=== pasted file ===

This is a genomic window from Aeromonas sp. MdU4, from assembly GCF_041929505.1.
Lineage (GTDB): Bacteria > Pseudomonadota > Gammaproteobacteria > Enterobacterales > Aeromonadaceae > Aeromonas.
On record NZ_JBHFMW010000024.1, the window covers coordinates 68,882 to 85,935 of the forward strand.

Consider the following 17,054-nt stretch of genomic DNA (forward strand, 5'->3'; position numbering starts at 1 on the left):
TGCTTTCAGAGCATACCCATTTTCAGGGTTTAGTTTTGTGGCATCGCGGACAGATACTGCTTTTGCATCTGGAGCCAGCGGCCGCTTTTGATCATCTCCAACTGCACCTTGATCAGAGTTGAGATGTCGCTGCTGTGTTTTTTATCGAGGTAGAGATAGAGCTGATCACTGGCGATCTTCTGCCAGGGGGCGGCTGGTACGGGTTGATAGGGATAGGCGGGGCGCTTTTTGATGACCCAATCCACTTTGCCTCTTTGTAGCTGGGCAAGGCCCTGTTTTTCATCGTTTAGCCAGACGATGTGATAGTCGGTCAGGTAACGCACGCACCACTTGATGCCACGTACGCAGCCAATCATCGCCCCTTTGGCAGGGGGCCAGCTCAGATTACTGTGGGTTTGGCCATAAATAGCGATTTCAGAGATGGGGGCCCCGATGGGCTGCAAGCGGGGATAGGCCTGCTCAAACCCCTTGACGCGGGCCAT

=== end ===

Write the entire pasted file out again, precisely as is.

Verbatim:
This is a genomic window from Aeromonas sp. MdU4, from assembly GCF_041929505.1.
Lineage (GTDB): Bacteria > Pseudomonadota > Gammaproteobacteria > Enterobacterales > Aeromonadaceae > Aeromonas.
On record NZ_JBHFMW010000024.1, the window covers coordinates 68,882 to 85,935 of the forward strand.

Consider the following 17,054-nt stretch of genomic DNA (forward strand, 5'->3'; position numbering starts at 1 on the left):
TGCTTTCAGAGCATACCCATTTTCAGGGTTTAGTTTTGTGGCATCGCGGACAGATACTGCTTTTGCATCTGGAGCCAGCGGCCGCTTTTGATCATCTCCAACTGCACCTTGATCAGAGTTGAGATGTCGCTGCTGTGTTTTTTATCGAGGTAGAGATAGAGCTGATCACTGGCGATCTTCTGCCAGGGGGCGGCTGGTACGGGTTGATAGGGATAGGCGGGGCGCTTTTTGATGACCCAATCCACTTTGCCTCTTTGTAGCTGGGCAAGGCCCTGTTTTTCATCGTTTAGCCAGACGATGTGATAGTCGGTCAGGTAACGCACGCACCACTTGATGCCACGTACGCAGCCAATCATCGCCCCTTTGGCAGGGGGCCAGCTCAGATTACTGTGGGTTTGGCCATAAATAGCGATTTCAGAGATGGGGGCCCCGATGGGCTGCAAGCGGGGATAGGCCTGCTCAAACCCCTTGACGCGGGCCAT